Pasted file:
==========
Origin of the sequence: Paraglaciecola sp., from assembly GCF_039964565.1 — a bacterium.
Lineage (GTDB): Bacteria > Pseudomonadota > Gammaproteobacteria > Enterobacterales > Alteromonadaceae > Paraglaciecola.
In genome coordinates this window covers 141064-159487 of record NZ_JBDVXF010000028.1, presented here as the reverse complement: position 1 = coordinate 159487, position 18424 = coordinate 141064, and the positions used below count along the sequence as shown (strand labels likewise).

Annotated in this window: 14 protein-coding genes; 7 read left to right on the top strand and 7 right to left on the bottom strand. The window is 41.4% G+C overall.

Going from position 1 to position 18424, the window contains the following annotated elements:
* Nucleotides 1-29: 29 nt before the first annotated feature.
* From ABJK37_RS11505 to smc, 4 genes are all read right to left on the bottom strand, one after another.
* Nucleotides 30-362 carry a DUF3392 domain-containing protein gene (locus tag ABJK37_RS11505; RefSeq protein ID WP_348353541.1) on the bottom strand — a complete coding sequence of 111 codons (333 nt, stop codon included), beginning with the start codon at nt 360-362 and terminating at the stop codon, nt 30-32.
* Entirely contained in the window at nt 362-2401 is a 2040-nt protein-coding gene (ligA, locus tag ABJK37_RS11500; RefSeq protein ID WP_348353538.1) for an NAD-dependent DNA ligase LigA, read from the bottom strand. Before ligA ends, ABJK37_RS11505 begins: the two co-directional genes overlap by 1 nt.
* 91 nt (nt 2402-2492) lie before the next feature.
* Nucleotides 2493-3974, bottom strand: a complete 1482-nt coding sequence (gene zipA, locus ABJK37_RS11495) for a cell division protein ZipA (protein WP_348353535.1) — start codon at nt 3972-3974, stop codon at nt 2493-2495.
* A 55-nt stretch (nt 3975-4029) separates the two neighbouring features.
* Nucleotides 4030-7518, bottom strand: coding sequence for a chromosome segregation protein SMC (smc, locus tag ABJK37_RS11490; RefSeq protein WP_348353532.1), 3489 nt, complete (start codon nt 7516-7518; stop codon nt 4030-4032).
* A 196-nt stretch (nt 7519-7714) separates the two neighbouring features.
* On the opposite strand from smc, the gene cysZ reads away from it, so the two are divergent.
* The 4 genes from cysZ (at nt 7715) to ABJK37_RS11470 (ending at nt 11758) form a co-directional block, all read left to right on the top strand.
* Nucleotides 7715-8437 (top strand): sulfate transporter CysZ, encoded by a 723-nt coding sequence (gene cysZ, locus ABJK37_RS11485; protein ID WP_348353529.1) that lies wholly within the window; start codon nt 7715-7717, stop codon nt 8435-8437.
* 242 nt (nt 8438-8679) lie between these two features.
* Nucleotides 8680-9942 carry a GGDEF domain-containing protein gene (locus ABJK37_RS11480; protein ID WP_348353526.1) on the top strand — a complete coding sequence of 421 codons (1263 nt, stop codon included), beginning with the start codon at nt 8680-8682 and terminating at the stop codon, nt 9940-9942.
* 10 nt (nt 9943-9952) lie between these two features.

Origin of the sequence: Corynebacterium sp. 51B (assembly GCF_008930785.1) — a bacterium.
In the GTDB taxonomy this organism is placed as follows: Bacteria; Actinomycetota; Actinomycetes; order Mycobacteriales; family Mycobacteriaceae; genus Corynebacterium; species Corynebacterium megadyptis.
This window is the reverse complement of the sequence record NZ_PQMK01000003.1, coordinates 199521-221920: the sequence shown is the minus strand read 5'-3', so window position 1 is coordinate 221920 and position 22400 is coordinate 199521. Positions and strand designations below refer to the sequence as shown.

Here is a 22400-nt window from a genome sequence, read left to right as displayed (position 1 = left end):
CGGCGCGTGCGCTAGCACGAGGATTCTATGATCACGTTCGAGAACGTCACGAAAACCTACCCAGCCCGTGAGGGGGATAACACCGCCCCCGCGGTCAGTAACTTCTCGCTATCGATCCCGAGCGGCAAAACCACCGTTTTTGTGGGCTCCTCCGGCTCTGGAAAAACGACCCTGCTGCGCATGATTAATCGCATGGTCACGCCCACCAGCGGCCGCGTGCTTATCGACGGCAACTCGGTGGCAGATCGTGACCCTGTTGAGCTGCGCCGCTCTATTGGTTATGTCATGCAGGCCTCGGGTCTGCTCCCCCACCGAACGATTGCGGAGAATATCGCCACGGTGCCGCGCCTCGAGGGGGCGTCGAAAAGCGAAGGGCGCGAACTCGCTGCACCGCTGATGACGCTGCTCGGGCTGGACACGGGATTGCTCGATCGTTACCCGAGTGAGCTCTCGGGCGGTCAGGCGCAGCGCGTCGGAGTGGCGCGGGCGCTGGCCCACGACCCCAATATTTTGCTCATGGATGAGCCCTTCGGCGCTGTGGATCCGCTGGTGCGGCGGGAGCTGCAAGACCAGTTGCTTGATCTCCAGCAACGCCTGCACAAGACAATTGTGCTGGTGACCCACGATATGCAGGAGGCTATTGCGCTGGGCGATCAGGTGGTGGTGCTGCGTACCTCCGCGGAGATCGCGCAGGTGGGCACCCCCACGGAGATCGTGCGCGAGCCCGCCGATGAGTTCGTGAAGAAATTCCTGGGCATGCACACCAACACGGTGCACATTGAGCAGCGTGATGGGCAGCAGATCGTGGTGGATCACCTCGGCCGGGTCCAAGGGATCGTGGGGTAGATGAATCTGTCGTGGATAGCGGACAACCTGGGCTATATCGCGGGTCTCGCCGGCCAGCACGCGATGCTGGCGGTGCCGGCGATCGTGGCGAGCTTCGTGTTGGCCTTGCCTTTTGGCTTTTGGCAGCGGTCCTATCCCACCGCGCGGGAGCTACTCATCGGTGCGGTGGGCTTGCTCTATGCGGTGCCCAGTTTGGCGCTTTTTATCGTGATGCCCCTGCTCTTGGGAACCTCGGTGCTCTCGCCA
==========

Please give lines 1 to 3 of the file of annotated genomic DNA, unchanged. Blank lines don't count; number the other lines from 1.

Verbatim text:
Origin of the sequence: Paraglaciecola sp., from assembly GCF_039964565.1 — a bacterium.
Lineage (GTDB): Bacteria > Pseudomonadota > Gammaproteobacteria > Enterobacterales > Alteromonadaceae > Paraglaciecola.
In genome coordinates this window covers 141064-159487 of record NZ_JBDVXF010000028.1, presented here as the reverse complement: position 1 = coordinate 159487, position 18424 = coordinate 141064, and the positions used below count along the sequence as shown (strand labels likewise).